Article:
We can now optimistically say we are beginning to look at the Covid-19 virus in our rearview mirrors. The results were catastrophic, with so many deaths and sickness, as well as its effect on business and commerce. I think we can safely say the world has changed forever. However, perhaps now we can also see new opportunities arise.
In general, camera retailers were bold and creative. Moreover, many have survived this challenge with amazing results. The questions for us all now are: how has our world changed? How do we capitalize over the next 12–24 months?
New Opportunities Arise
The World Now Knows Virtual
Until the pandemic, the world’s virtual contact was mostly limited to online shopping, and some college online learning. However, practically overnight, almost everyone had to learn to master vehicles like Zoom and Skype. Think about it. Not only did teachers have to teach their students virtually, but students had to learn to adapt to online classrooms. My daughter teaches kindergarten, and she had the challenge of teaching kids as young as 5 years old through Zoom and other methods.
So what does this mean? It means that consumers might not feel the need to leave their homes to complete tasks beyond purchasing products. Virtual training programs will not only become the norm, but they might also be the expected form of learning.
A new camera purchaser used to feel the need to come to your store to learn about their new product. Can the same one-on-one training now happen virtually? And can it become a consistent source of income for your store? Why not?
The Home Office Is Here to Stay
The pandemic also forced businesses indoors, where most of the world became at-home employees. Now that things are loosening up, do you really think that everyone will return to the office?
Some companies like Facebook and Google have already declared their employees can work from home permanently. Most I’ve heard will modify their demands to two or three days per week in the office, with staggered schedules and optional meetings.
Consequently, our opportunity is realizing the home office phenomenon is here to stay, and the demand for visual and virtual tools will not abate when this is over. Stocking products that home offices need is an opportunity for camera stores. On-computer cameras, ring lights and mini tripods to create home studios are just a few of the options. However, it’s not enough to just stock these products. Think about creating a home office display in your store, with all of the products you can promote to make the experience better than your customers are experiencing now.
Online Shopping Will Only Get Bigger
Fortunately, most of you were already experienced in online retail. So, this is not news. However, the difference is that many more formerly inexperienced online shoppers are now experts. What’s more, their next phase is comparing your online shopping experience to those with much greater resources (like Amazon, Target, Best Buy, etc.).
If your online shopping experience hasn’t changed in the last few years, this is probably a worthy investment. Spend time on other websites and compare your strengths and weaknesses. Things like easy returns, live chat, uncomplicated shopping carts and simple navigation are now the norm. In addition, online isn’t just about sales; it’s about information. Those who provide the most information on products—with comparison tools and detailed spec sheets—have a better chance of gaining customer loyalty and new followers.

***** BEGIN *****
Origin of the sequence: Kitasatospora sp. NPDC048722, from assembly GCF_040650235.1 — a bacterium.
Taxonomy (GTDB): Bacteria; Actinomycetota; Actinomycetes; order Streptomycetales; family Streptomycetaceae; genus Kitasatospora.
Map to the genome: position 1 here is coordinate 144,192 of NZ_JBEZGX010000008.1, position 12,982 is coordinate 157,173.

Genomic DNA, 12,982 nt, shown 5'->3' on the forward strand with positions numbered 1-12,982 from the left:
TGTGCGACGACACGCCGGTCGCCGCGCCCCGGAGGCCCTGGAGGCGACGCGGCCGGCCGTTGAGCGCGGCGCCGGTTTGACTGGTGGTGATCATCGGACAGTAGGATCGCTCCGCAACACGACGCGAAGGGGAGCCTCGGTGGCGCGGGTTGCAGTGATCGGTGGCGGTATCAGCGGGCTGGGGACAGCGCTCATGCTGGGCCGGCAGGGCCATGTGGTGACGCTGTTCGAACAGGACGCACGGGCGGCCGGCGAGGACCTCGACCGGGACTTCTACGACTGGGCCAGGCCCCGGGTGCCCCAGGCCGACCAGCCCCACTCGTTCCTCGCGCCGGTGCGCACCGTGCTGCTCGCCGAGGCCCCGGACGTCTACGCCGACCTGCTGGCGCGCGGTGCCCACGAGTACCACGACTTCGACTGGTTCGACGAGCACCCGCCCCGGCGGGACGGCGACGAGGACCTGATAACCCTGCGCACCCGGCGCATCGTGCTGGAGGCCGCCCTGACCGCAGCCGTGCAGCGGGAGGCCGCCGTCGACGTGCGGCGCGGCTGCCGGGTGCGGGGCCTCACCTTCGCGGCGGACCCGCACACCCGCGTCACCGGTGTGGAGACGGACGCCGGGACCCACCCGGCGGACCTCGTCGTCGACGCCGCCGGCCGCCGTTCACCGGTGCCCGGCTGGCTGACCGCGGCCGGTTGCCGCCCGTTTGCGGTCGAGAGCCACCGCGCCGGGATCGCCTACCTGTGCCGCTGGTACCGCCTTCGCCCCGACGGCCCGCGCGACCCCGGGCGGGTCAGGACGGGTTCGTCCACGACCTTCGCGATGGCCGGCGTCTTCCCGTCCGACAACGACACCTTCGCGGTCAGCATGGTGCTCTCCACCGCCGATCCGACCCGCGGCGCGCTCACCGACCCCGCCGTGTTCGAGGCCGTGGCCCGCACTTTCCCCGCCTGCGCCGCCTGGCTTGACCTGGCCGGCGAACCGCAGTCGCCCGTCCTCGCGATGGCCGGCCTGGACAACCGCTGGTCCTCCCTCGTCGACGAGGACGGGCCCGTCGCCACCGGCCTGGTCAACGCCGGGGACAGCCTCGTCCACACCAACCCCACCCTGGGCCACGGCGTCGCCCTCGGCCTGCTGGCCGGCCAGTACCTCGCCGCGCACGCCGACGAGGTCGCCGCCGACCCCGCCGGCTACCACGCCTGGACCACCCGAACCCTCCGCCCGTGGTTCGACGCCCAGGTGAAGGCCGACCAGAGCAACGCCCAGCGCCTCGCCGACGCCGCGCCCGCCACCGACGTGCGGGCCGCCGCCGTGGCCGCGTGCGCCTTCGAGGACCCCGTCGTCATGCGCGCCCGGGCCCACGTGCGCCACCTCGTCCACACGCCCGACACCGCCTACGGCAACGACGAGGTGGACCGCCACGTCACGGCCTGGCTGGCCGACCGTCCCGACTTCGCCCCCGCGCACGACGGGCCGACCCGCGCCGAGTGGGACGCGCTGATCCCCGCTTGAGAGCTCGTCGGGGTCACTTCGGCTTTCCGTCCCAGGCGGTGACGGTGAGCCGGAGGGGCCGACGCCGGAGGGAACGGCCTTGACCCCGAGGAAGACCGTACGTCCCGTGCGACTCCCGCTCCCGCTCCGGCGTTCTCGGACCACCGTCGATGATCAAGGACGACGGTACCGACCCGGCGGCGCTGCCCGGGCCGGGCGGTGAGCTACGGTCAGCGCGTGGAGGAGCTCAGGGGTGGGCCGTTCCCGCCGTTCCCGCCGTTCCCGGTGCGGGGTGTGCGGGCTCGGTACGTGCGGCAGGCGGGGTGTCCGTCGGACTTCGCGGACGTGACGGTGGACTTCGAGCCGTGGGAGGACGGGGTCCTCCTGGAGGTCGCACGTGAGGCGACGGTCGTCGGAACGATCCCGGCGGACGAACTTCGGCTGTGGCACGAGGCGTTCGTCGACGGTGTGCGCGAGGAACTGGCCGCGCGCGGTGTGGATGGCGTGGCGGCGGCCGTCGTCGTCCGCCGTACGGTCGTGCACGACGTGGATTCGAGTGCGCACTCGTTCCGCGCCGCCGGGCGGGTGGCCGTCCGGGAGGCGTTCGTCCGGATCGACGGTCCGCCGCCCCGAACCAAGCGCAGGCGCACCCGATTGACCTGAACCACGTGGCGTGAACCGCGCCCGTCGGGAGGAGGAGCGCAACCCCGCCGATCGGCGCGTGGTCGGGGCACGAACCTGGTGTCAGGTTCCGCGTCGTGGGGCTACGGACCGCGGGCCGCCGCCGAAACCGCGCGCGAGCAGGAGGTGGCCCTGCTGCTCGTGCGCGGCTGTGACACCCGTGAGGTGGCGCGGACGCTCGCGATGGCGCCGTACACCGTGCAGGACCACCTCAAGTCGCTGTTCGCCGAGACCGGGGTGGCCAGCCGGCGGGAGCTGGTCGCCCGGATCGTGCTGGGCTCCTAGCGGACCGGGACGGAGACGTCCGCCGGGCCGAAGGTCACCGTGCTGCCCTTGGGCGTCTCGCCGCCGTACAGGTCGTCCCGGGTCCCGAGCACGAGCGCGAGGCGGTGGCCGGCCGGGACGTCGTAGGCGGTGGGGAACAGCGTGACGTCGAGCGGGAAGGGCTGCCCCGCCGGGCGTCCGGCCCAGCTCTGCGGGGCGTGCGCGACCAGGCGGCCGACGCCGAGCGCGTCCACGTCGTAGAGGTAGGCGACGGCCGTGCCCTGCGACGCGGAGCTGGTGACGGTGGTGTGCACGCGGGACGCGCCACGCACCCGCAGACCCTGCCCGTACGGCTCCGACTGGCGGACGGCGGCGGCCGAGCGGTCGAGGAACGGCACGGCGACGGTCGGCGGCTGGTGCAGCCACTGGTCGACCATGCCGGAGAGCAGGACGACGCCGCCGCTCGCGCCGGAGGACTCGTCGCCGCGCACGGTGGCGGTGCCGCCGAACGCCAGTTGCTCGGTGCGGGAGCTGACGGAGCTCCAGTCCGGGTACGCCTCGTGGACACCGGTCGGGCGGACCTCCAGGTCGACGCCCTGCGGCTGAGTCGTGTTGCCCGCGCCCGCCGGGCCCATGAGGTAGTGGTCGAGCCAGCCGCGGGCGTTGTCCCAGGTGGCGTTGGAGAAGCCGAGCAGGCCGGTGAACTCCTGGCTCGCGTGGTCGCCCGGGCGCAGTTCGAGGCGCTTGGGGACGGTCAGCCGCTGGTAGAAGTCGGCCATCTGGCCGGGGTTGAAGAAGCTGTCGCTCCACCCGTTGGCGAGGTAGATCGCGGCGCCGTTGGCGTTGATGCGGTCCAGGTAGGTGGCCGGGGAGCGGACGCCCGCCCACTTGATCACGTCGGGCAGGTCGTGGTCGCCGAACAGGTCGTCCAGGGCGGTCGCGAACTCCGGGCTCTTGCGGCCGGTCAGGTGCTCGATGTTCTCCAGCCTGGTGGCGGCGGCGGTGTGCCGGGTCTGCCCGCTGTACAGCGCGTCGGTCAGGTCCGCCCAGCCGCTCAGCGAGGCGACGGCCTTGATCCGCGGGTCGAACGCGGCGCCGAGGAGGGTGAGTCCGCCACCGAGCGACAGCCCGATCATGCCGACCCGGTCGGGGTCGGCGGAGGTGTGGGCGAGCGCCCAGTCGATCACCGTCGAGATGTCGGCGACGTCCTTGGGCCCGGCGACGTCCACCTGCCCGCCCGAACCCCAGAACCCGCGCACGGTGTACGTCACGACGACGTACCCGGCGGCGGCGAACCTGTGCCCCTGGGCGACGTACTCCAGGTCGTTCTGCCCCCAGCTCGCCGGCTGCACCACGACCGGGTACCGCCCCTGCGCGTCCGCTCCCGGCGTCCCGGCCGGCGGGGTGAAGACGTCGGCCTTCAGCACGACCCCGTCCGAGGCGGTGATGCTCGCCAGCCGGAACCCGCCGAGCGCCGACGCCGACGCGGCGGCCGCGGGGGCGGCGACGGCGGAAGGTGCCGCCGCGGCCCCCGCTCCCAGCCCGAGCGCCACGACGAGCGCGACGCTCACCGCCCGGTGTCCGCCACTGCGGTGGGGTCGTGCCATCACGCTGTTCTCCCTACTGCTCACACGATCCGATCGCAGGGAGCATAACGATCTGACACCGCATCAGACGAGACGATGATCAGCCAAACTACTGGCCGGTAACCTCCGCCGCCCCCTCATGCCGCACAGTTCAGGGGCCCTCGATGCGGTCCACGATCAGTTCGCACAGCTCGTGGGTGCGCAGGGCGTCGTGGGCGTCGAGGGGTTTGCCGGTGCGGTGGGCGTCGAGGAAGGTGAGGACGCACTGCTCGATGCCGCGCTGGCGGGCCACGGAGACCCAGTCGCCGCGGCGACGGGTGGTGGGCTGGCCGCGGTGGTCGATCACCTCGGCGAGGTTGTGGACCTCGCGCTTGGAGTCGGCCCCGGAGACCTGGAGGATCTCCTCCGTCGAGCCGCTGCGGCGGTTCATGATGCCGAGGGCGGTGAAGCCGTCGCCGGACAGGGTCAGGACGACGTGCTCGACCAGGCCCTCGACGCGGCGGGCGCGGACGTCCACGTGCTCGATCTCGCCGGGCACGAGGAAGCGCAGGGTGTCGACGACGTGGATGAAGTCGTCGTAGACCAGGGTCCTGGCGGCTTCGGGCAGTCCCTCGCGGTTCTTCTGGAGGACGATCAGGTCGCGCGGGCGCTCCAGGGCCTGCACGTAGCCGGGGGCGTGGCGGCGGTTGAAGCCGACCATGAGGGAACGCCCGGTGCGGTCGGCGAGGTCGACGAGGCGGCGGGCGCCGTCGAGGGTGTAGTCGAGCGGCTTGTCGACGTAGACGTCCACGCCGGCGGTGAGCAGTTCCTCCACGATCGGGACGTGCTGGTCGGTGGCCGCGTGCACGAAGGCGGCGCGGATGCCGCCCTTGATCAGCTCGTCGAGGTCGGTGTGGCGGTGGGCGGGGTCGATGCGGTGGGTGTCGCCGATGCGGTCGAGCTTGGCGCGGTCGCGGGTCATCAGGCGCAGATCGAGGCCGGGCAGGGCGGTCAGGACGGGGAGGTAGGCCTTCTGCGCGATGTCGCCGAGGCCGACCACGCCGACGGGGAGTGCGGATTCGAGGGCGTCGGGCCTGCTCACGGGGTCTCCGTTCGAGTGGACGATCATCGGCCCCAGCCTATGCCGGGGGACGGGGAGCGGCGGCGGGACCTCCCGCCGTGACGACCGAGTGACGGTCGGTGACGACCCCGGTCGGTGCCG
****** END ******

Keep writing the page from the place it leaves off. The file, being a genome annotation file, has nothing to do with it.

Families Recognized the Emotional Power of Imaging
How many of you used your time at home to complete projects you put off for years? How many of them included family memories?
After years of procrastinating, I finally digitized my life. Over a number of weekends, I took all of my shoebox prints (circa 1970–2000) and fed them through a high-speed scanner. I organized the prints by family members as well as decades and shared them with my kids and siblings.
Realizing I was on a roll, my next adventure was gathering up my 53 VHS-C tapes (beginning with the birth of my kids); I sent them off to be digitized. I’m now sharing one video at a time with my family, hoping to make the fun last for at least a few months. At that point, they’ll all have cloud access to all of our family memories.
This isn’t new to our industry, but every friend I mentioned it to said the same thing: “Oh, I have to do that!” This market is far from saturated, and with most retailers offering digitizing services, it’s time to move that to the front of the store. My message is really to strike while the iron is hot with older photo memories. This can not only lead to “digitizing” profits but also increased print revenue as well.
Consumers Have Money to Spend
This phenomenon might not last forever; however, many consumers lucky enough to hold onto their jobs have some extra money in their wallets. There are government stimulus checks, enhanced unemployment insurance, and the simple fact that when you’re locked in your house, you’re not spending money on restaurants, gas and car repairs, vacations and travel, and lots of other things that were always a natural drain on income.
This presents a short-term opportunity to take advantage of a happy, relieved, slightly wealthier consumer. This will not last forever. Retailers that recognize and take advantage of this trend (can you spell “promotions?”) are in a great place this year.
Knowing there are product shortages, think about other categories where consumers are willing to make purchases either they’ve put off or are now needed in the post-pandemic normal.
By stepping back and recognizing these short-term trends, you may want to rethink the opportunities that this “new normal” presents.